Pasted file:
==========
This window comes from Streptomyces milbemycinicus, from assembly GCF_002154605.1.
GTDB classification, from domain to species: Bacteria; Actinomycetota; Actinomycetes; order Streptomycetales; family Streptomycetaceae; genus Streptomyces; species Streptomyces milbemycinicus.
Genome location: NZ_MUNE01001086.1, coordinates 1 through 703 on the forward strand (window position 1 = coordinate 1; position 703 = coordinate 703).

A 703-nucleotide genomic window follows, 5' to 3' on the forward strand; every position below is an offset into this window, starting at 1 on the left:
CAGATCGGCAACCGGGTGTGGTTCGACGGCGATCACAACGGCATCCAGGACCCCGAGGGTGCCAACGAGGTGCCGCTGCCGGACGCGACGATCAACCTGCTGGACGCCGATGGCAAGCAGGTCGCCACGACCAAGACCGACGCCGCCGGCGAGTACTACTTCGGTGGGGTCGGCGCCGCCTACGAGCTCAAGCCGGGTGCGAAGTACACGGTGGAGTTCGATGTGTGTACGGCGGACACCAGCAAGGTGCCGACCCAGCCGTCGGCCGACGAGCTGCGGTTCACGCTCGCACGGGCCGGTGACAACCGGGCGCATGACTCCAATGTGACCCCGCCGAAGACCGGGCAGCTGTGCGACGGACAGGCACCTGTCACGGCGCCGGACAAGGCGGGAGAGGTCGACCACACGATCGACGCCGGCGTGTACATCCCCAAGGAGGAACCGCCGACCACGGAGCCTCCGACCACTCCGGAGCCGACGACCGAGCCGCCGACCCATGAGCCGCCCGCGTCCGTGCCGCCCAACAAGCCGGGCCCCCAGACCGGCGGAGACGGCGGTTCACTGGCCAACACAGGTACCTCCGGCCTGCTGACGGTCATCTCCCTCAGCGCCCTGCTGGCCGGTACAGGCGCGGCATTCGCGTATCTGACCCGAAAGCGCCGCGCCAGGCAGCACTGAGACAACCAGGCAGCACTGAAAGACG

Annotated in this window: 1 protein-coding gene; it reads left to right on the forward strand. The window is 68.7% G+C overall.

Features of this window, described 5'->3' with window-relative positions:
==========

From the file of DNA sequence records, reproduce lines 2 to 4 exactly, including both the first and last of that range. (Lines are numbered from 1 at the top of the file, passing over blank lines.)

GTDB classification, from domain to species: Bacteria; Actinomycetota; Actinomycetes; order Streptomycetales; family Streptomycetaceae; genus Streptomyces; species Streptomyces milbemycinicus.
Genome location: NZ_MUNE01001086.1, coordinates 1 through 703 on the forward strand (window position 1 = coordinate 1; position 703 = coordinate 703).

A 703-nucleotide genomic window follows, 5' to 3' on the forward strand; every position below is an offset into this window, starting at 1 on the left: